Workplaces right now are complex, whether virtual or physical. Tensions were already high secondary to the pandemic and were amplified exponentially in the wake of the death of George Floyd. Now, every interaction, conversation, and act have the potential to stir feelings that are deeply personal and often quite raw. And the 24/7 news cycle combined with social media means the issues which give rise to those feelings are ever present.
Most of us are not experts in diversity, and more specifically, racial diversity. There is nothing wrong with admitting a lack of expertise. And you may find yourself even admitting that your company does not have an expert in racial diversity. This honesty is required if there are to be meaningful changes in a work culture.
Diversity is a broad topic and even those who are experts in one area may not be in other areas. This does not, and should not, preclude any of us from supporting one another.
- As a Caucasian, there are things I can do, in the workplace, to support those who have been mistreated based on skin color and or heritage.
- As a heterosexual individual I can support someone who has faced mistreatment based on sexual orientation.
- And as someone who has been victim of police violence, I can support someone whose spouse works in law enforcement.
We can never truly understand the life experiences of those around us. Even those who are outwardly similar. That said, there are always some commonalities. Every human being has felt distress; however, we all are capable of supporting those around us who are feeling distress. This does not imply understanding the reason for, or circumstances that have led to the distress. Those things do matter, greatly, but do not prevent us from providing help. Distress is a universal human experience, as is the desire to be rid of the distress.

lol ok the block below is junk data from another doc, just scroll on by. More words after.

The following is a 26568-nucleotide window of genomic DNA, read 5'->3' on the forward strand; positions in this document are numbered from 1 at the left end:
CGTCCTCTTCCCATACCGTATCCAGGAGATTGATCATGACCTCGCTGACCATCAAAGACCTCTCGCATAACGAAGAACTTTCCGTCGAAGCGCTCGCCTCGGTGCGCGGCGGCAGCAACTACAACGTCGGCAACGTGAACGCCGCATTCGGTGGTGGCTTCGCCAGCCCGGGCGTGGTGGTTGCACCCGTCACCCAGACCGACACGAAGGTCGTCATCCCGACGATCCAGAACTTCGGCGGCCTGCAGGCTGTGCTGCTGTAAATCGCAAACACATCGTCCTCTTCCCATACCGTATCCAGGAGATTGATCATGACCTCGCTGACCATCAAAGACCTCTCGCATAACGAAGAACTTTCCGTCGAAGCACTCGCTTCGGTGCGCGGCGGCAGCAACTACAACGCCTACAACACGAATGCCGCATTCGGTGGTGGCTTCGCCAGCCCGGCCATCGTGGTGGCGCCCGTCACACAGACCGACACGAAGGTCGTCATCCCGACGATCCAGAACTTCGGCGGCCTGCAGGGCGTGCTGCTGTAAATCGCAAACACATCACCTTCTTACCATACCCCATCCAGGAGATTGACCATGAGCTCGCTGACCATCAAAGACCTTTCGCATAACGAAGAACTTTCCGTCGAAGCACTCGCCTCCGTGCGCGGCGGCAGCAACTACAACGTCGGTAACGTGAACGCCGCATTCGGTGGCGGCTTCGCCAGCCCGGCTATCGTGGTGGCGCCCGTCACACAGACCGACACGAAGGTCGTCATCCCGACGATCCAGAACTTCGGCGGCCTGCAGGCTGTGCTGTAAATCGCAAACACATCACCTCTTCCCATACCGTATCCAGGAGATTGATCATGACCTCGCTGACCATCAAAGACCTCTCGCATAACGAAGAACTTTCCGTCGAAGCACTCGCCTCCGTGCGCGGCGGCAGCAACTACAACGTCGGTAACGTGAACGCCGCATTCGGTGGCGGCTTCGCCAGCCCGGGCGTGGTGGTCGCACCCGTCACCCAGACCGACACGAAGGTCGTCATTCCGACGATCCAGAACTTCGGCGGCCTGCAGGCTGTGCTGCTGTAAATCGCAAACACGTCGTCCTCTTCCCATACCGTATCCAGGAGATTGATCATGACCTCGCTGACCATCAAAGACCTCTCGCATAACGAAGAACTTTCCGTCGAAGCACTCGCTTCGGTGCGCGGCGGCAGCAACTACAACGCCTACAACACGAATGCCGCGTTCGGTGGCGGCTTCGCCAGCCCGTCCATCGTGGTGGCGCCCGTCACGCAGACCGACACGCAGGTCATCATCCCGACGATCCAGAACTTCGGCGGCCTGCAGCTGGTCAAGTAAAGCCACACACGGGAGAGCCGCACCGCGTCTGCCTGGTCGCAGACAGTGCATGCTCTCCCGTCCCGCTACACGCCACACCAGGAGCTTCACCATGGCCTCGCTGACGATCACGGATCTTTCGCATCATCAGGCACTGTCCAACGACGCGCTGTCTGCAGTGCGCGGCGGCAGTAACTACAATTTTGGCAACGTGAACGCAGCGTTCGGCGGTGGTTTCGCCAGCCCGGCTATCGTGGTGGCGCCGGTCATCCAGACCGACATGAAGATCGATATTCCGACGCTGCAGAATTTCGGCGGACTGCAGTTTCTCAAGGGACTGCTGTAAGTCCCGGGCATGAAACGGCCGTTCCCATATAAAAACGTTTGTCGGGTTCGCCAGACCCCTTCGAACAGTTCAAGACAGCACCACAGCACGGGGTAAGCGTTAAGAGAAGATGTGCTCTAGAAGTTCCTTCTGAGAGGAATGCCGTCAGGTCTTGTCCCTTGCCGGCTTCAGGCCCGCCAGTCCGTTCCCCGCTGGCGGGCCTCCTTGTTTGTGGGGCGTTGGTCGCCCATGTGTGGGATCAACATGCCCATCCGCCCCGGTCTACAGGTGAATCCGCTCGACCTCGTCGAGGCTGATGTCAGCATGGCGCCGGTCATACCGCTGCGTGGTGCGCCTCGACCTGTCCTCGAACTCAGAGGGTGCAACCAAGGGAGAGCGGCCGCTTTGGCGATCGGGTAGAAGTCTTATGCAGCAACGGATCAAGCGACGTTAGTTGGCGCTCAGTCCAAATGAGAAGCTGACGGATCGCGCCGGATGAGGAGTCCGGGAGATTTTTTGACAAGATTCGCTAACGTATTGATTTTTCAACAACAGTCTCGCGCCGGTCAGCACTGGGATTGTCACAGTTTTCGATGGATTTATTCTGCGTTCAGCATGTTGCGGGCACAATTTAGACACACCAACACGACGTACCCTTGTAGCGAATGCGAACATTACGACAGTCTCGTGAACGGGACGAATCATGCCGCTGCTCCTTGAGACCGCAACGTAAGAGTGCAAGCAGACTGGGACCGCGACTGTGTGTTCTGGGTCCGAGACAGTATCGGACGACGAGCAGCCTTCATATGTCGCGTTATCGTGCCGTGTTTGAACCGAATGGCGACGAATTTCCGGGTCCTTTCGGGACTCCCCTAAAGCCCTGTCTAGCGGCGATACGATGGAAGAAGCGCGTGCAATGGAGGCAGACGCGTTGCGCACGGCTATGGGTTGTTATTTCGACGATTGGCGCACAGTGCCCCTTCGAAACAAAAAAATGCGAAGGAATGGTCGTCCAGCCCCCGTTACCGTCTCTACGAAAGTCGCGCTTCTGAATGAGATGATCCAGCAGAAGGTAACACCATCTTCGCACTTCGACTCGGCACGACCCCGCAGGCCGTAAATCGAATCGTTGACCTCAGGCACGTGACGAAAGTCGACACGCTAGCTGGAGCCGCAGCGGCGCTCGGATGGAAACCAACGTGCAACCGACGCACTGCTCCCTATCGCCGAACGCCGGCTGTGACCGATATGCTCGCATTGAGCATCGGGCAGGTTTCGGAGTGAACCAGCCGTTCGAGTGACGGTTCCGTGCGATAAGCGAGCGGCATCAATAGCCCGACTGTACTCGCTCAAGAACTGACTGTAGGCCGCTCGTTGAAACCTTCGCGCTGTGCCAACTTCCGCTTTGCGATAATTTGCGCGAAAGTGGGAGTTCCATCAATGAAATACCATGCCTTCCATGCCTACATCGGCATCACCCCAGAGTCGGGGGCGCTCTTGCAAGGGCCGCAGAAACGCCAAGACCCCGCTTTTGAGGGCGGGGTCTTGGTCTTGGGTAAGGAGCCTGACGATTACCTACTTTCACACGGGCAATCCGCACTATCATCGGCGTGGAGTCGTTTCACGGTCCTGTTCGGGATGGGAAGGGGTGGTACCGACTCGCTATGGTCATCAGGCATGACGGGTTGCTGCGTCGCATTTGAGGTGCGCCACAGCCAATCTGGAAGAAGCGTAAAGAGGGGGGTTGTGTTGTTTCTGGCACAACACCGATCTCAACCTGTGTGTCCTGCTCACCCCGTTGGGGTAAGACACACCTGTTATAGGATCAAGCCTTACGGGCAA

Here are some things to keep in mind as you support those in the workplace who may be feeling distress in this tenuous time:
- Listen first—the best tool for supporting someone in distress is to listen. Best of all, listening is easy. Avoid the urge to talk unless asked a question. The 80/20 rule is a good guide (listening at least 80 percent of the time, talking for no more than 20 percent of the time).
- Acknowledge what you don’t know—Supporting someone does not mean being an expert in their life experience. Prefacing the conversation may help. “I can’t say I’ve ever experienced what you have, or even know that much about it, but I still want to support you in any way I can.”
- Keep it supportive – everyone has personal opinions and viewpoints, but this is not the arena to express those. This is your time to support them in their need, which means keeping the focus on their need.
- Do not make assumptions—assumptions can be dangerous, so don’t go there. There is a very wide swath of opinions, differences, stances within any one given group. Every person is an individual, and assumptions about what someone may think or believe takes away some of their individuality.
- If you make a mistake, own it—it is easy to say something or do something unintentionally. If that happens, own it. “My choice of words there was bad and I’m sorry. What I meant to say was….”.
- Be genuine – efforts to support those around us that are based on a real sense of concern will likely be met with openness. Half-hearted, or conversely, excessive shows of support will be seen for what they are—not enough or insincere.
Every workplace is complex, but amid the complexity there are simple things that can be done to support those with whom we work. They require only a desire to help.
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